A six-member panel of international experts is due to report this month whether future phases of Hong Kong’s troubled strategic sewage disposal scheme (SSDS) should go ahead.

The team, including Professor Donald Harleman, Ford Professor of Environmental Engineering at Massachusetts Institute of Technology, seems likely to agree that phase one should continue. This is despite extensive contractual, construction and technical problems which have delayed completion from May 1997 to late 2001.

A larger question mark hangs over stages two, three and four which continue the network of sewage collection tunnels under Hong Kong Island and also involve a long-sea outfall somewhere south of Lamma Island in the Lema channel.

Environmentalists believe that if further tunnels are built then the construction problems, delays and cost overruns on the phase one tunnels will be repeated. The cost of the tunnels has already ballooned to more than $400M.

Instead they are calling for a more sustainable solution that could include smaller plants, with a higher degree of sewage treatment, to be built, managed and maintained under concessions awarded to the private sector. Harleman has already promised that his team will look into the possibility of private finance for future phases, comparing the situation in Hong Kong with what has been done in other cities.

Two tunnel drives on the 25km long phase one network are close to breaking through. Skanka has about 300m left to tunnel on its section from Tsing Yi to the Stonecutters sewage treatment plant. Industry insiders are predicting a holing through by the end of November.

“There are some small weak-nesses but Skanska knows about them so they shouldn’t be too much of a problem,” said one source. He added: “Skanska has still had to stop work to carry out grouting but the ground is much better.”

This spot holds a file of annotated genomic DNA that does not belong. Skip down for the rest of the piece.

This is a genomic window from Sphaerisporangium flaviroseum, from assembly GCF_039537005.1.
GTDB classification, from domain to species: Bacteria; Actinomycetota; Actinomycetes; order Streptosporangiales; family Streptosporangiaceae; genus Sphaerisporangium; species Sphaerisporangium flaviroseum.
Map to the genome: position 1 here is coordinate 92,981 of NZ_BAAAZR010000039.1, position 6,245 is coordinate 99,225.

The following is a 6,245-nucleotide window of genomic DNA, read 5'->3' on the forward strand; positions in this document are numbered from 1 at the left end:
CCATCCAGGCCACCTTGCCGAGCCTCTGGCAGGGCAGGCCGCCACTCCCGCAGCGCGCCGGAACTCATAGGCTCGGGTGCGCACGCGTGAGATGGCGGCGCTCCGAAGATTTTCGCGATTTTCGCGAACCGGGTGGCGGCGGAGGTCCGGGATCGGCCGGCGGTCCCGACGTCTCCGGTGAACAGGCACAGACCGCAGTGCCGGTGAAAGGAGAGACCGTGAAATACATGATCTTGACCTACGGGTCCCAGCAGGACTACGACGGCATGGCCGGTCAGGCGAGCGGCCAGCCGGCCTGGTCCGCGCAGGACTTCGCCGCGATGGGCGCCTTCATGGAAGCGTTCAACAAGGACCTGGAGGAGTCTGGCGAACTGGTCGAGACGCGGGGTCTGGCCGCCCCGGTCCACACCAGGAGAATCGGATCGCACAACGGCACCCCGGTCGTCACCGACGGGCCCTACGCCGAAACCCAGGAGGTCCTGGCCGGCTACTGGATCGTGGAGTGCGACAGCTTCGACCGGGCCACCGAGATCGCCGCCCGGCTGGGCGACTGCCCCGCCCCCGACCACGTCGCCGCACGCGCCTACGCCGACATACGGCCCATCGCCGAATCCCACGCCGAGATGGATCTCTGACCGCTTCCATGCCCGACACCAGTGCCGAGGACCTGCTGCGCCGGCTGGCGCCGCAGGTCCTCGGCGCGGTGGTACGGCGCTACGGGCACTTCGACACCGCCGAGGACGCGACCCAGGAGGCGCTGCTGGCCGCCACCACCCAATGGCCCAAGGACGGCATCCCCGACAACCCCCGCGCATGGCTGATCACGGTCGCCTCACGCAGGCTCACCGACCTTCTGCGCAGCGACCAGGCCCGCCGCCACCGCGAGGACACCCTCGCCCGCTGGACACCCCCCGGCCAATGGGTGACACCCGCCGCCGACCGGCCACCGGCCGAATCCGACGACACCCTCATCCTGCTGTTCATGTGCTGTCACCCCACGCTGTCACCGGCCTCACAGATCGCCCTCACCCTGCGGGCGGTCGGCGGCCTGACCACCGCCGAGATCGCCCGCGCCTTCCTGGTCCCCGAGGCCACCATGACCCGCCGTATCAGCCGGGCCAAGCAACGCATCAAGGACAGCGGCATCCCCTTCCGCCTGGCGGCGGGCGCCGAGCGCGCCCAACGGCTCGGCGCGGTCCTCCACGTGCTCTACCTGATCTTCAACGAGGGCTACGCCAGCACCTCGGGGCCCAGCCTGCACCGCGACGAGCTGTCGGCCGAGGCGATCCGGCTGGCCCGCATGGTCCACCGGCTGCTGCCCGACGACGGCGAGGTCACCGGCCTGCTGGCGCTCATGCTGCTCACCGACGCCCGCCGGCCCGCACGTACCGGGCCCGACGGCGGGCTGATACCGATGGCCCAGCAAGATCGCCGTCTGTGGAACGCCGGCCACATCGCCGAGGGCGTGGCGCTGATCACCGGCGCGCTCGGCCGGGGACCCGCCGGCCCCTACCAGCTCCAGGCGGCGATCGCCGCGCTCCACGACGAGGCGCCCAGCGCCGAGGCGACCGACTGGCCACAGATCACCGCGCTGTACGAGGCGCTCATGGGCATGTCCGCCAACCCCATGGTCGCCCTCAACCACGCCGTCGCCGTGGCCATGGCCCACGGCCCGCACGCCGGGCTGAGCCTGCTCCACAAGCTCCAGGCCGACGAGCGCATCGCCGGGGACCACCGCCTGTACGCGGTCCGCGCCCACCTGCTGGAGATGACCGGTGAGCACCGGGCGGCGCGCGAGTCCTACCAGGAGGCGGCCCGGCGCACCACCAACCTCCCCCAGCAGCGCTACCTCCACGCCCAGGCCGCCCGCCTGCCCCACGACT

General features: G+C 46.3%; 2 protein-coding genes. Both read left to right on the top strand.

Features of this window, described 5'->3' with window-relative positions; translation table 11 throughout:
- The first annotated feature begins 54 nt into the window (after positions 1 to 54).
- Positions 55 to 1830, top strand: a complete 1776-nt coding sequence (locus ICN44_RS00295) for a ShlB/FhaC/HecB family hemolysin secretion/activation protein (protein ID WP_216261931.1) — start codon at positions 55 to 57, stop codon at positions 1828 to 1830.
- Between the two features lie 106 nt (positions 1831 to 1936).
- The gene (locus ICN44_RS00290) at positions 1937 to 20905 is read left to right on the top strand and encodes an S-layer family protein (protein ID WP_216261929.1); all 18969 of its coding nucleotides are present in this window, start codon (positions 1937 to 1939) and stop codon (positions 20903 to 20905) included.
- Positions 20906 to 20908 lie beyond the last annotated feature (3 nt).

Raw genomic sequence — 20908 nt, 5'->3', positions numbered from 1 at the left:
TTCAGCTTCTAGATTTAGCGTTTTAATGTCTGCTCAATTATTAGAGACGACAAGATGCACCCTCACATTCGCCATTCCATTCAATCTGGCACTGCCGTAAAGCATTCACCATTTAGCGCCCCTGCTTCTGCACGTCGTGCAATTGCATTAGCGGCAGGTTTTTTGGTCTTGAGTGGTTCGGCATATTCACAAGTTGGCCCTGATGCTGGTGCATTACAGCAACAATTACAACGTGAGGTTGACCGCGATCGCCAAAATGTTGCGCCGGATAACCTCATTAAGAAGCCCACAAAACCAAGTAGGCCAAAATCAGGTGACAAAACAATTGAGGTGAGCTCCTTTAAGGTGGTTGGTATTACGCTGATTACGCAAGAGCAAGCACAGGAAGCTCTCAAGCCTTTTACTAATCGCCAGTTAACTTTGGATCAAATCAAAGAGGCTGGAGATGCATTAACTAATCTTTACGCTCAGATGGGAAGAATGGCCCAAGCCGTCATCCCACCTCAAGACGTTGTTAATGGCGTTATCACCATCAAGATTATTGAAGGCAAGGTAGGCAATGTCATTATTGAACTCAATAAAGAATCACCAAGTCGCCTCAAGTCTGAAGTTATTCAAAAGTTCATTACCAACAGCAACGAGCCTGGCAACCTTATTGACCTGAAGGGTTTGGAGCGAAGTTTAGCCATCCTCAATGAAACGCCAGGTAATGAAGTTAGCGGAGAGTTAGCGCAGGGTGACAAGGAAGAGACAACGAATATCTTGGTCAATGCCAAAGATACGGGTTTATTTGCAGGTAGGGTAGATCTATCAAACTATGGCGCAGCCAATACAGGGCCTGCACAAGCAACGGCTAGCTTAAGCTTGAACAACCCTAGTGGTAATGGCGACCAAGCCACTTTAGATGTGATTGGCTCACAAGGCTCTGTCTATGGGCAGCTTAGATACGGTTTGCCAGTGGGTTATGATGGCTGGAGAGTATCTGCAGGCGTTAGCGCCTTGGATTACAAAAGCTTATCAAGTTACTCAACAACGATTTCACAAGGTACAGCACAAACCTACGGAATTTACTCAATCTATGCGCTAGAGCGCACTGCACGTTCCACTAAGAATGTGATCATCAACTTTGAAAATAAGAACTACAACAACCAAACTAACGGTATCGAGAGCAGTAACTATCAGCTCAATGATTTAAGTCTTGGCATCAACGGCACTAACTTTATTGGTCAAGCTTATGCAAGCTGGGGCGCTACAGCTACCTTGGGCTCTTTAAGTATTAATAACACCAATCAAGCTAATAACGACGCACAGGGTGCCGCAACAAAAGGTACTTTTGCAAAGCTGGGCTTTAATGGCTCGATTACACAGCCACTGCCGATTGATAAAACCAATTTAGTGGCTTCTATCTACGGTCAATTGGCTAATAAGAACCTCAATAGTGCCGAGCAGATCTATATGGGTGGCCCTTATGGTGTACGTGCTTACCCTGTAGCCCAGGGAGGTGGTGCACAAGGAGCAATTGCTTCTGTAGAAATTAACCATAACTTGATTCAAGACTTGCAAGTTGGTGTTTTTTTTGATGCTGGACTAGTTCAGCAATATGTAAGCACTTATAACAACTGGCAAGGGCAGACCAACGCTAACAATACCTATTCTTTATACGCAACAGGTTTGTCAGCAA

A JV of Gammon Construction/Kvaerner is also close to finishing its second drive under Kowloon towards the Stonecutters plant.

Sources are predicting Skanska and Gammon/Kvaerner could finish about the same time.

Once the two sections have holed through, it will only remain for another JV, Paul/Y-Seli to complete its bore from Chai Wan under Victoria Harbour to Kowloon. Its boring machine is currently close to the Eastern Harbour Crossing.

Meanwhile the Hong Kong Government is still locked in a bruising arbitration with the original tunnelling contractor, a JV between Campenon Bernard/Maeda Corporation (CBM).Two hearings have already taken placed and a third is underway. The first found in favour of the government, but CBM subsequently appealed which is still pending. A second is believed to have favoured CBM.

The Drainage Services Department sacked CBM in December 1996 after it stopped work claiming it was too dangerous to continue under the existing contract.The government said CBM was in breach of its contract. The contractor said DSD and its consultants, Montgomery Watson and Mott Connell, were intractable, refusing to accept any of the alternatives the firms put forward, concessions that it said have been made to the contractors brought in to complete the tunnels.

A win for the government would vindicate its stance, but a win for CBM would show the officials that they were wrong and an alternative was possible.